Tennessee Counties and Their Water Quality as It Correlates to Average Household Income
Water sustains life. In addition to consumption, water is required for cleaning, cooking, in agriculture and farming and in industries. Obtaining clean drinking water is a great public health concern. In many developing countries, obtaining clean drinking water is a great challenge. By contrast, developed countries have developed many techniques to purify water hence, making clean drinking water readily accessible for public consumption. The EPA regulates water contaminants. There are many water contaminants that jeopardize the quality of drinking water and these include chemical, microbial and radioactive. This study aims to compare several counties with varying social-economic backgrounds to determine whether less advantaged communities have lower water quality when compared to more affluent counties. Three different factors were examined: copper levels, lead levels and total water hardness. Although several counties with lower household income levels had higher copper and lead levels, these effects were random and the contaminants remained below the EPA and state regulation guidelines. The total hardness had no correlation with average household income however, water obtained from the Cumberland River was much harder than water obtained from other sources.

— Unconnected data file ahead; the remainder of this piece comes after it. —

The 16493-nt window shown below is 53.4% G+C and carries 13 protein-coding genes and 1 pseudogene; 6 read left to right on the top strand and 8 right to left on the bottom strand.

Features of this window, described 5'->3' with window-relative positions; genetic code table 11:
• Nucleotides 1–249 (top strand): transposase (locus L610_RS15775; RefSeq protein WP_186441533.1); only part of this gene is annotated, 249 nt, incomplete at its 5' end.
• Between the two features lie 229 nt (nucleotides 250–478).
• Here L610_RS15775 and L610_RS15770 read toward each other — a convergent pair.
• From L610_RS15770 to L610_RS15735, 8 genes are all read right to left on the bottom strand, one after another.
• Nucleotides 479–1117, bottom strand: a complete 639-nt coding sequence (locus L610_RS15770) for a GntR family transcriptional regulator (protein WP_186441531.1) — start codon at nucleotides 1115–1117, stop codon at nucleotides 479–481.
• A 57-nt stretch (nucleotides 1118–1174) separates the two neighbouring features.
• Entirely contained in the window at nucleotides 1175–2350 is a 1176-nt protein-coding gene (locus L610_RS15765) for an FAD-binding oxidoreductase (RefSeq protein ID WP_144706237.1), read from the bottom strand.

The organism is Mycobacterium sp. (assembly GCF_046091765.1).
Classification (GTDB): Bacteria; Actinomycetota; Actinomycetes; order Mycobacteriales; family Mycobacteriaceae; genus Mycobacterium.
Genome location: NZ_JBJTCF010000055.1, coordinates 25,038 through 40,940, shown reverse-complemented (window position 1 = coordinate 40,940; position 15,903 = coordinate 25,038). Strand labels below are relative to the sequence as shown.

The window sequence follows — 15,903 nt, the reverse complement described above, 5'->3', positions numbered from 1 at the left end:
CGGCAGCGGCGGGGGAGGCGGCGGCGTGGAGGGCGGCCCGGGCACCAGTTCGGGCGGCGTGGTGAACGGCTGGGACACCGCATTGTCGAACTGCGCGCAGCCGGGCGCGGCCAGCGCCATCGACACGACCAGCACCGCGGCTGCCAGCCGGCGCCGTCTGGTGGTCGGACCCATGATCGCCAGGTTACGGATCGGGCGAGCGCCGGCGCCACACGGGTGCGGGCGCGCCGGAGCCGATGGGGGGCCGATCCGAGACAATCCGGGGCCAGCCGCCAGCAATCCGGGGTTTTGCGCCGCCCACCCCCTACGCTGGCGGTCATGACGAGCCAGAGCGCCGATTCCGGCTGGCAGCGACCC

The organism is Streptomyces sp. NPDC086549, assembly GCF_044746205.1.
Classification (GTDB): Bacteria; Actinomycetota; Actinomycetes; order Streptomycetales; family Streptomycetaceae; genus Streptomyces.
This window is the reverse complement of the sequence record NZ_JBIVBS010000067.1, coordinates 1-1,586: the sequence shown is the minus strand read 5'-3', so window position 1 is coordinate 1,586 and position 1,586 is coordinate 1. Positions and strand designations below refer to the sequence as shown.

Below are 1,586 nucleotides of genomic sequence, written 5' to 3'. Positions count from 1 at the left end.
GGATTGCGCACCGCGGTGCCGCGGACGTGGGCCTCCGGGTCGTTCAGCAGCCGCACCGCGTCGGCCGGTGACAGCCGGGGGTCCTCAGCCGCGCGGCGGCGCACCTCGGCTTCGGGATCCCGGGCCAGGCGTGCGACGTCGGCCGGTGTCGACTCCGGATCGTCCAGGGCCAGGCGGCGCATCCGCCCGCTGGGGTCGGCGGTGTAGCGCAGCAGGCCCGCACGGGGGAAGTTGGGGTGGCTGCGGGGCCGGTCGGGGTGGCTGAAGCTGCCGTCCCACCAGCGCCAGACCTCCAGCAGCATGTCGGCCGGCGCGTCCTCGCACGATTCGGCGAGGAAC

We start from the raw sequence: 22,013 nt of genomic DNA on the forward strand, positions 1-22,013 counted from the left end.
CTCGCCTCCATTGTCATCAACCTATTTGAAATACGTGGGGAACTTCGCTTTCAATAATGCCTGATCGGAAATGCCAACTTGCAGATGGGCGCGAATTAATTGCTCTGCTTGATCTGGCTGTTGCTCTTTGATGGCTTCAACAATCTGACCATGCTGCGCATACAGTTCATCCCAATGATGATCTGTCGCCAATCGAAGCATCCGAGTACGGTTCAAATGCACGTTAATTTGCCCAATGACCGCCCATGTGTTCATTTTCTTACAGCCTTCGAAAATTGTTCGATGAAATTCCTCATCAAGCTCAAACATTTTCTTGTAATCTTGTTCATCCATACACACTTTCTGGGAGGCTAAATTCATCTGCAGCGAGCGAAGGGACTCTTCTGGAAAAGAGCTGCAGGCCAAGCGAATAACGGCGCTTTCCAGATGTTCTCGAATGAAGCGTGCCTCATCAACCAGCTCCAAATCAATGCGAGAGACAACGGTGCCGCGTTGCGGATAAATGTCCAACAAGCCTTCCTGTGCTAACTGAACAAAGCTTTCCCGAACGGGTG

Biochemistry|Water Resources Management
"Tennessee Counties and Their Water Quality as It Correlates to Average Household Income"
ETD Collection for Tennessee State University.